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Which Golden Plover?

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Old Sunday 7th October 2018, 03:23   #1
Oldnintheway
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Which Golden Plover?

Hi folks, these were taken this evening in NW Washington State, right on the border of B.C. Is it American or Pacific?
Thanks! Jim
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Old Sunday 7th October 2018, 04:03   #2
fugl
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Juvenile Pacific, I would say, given the overall yellowness.
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Old Sunday 7th October 2018, 04:09   #3
Oldnintheway
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Thanks fugl.There were 3 or 4 others with similar structure but only slightly golden colored. This one stuck out like the proverbial sore thumb. The photo unaltered except for cropping.
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Old Sunday 7th October 2018, 11:31   #4
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Could it just be a brightly coloured juv AGP?

As a British birder I would typically expect a vagrant AGP to be very grey, and PGP to be more 'golden', but considerable variation exists in the European Golden Plover population (which I'm more familiar with). Some birds are very pale and 'washed out' as was one of the birds I was watching just yesterday, and a few very grey individuals exist too-almost lacking any warm hues. So surely there is also variation in the populations of AGP and PGP?

This is a bright juvenile AGP, but perhaps brighter individuals might also be possible? https://www.flickr.com/photos/gahaganphoto/29570012750/

It's not easy to judge the length of the primaries and tertials from this angle, but the latter do appear to fall short of the tail tip (best judged in pic #1), which would favour AGP.

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Old Sunday 7th October 2018, 18:40   #5
jmorlan
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Classic bright juvenile Pacific Golden-Plover. American juveniles never this overall golden especially on the nape which never has yellow.
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Old Sunday 7th October 2018, 19:53   #6
Oldnintheway
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Thanks for the replies! There were 800-1000 BBPlovers, 2 Marbled Godwits, 1 Willet and 4 or 5 what looked like golden plovers by size, shape and color, though they varied from barley goldish to this one. The flock was constantly shifting and was flushed several times by beach walkers to return in a different configuration. So it's pretty tough to keep track of a single bird. I initially though this(pics 1&2) was the same bird that I originally posted,but in reviewing pics I'm thinking it was different. The third pic is of one of the lesser colored birds.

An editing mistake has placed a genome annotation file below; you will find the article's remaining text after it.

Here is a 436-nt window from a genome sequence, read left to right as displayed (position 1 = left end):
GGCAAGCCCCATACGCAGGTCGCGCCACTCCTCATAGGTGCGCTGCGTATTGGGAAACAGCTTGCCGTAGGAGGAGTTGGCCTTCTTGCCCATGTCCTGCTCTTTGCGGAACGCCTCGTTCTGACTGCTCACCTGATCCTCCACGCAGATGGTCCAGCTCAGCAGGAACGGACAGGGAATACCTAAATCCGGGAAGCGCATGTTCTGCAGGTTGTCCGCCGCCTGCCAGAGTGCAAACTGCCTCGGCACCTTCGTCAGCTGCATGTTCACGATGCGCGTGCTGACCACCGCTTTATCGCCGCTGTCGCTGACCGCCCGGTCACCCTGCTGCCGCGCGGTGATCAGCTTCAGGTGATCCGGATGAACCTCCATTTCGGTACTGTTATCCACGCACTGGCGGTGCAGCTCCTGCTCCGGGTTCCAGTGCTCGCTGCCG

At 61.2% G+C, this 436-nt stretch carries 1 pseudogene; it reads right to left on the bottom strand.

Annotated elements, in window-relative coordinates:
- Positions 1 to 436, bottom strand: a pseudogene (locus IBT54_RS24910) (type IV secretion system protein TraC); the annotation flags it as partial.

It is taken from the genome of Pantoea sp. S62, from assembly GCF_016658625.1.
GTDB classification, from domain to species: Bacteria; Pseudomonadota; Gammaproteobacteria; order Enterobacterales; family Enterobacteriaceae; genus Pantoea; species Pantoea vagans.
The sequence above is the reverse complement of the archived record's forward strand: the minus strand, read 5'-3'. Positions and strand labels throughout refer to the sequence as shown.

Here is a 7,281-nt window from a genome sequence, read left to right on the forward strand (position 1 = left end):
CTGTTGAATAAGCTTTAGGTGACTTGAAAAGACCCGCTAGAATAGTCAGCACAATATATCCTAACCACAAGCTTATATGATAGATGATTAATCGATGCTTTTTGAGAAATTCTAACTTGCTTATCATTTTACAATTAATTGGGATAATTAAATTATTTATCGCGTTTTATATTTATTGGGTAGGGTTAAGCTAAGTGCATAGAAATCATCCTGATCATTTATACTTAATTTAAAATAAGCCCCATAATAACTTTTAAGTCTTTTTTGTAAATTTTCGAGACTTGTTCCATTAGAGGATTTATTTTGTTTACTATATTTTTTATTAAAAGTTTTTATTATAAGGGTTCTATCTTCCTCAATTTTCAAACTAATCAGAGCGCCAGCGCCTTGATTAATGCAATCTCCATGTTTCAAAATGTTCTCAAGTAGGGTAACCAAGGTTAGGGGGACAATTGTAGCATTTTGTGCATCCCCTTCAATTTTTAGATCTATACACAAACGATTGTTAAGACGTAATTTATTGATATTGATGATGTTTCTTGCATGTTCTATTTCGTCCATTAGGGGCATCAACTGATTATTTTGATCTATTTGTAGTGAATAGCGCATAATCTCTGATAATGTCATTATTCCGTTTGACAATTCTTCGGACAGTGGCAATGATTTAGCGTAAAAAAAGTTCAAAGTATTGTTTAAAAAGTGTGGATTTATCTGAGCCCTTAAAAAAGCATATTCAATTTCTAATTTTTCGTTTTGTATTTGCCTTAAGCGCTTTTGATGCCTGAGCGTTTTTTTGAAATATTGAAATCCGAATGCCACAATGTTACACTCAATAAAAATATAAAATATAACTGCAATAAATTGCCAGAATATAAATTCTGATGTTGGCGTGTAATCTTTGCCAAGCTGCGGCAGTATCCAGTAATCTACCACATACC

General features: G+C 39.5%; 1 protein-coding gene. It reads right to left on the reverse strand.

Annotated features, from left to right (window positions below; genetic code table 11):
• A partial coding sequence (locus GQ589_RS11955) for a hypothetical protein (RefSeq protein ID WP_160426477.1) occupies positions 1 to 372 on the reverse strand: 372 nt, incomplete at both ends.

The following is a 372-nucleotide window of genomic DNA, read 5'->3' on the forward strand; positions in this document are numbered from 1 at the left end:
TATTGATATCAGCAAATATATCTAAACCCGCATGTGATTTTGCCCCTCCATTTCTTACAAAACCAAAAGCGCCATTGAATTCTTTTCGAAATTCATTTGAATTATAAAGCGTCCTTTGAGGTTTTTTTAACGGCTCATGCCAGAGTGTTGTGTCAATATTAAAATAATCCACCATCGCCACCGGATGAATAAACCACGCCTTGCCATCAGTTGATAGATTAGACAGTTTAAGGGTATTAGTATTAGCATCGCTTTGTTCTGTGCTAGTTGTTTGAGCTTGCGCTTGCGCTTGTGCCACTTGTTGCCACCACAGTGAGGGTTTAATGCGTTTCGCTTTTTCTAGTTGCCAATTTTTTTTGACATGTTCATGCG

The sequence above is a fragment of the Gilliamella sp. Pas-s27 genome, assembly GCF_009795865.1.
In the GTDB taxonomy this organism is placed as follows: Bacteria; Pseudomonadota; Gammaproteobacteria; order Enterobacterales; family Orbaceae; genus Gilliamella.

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Old Sunday 7th October 2018, 20:13   #7
SteveClifton
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Quote:
Originally Posted by jmorlan View Post
Classic bright juvenile Pacific Golden-Plover. American juveniles never this overall golden especially on the nape which never has yellow.
I agree, it does look to be a Pacific on those two images, was just asking about the range of variation in AGP, as most juveniles occurring in Europe aren't anywhere near as bright, so how do you explain the bright gold tones in the photo I linked to above? How often do individuals like this occur in the general population?

Pacifics must be quite rare in eastern North America? hence why I thought it wise to eliminate all possibility of American GP.

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Old Monday 8th October 2018, 01:37   #8
jmorlan
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Quote:
Originally Posted by Oldnintheway View Post
Thanks for the replies! There were 800-1000 BBPlovers, 2 Marbled Godwits, 1 Willet and 4 or 5 what looked like golden plovers by size, shape and color, though they varied from barley goldish to this one. The flock was constantly shifting and was flushed several times by beach walkers to return in a different configuration. So it's pretty tough to keep track of a single bird. I initially though this(pics 1&2) was the same bird that I originally posted,but in reviewing pics I'm thinking it was different. The third pic is of one of the lesser colored birds.

The first two are definitely Pacific Golden-Plover juveniles. Hard to tell if they are the same or different individuals. But Bird #3 is different with a nice dark cap contrasting with pale nape and little gold spangling above and none below. It also seems to show long primary projection with the extension beyond the tertials about the same as the tertials themselves. To me, this looks good for American Golden-Plover. Both species migrate through the West Coast and I have seen both together at times in California in the Fall.
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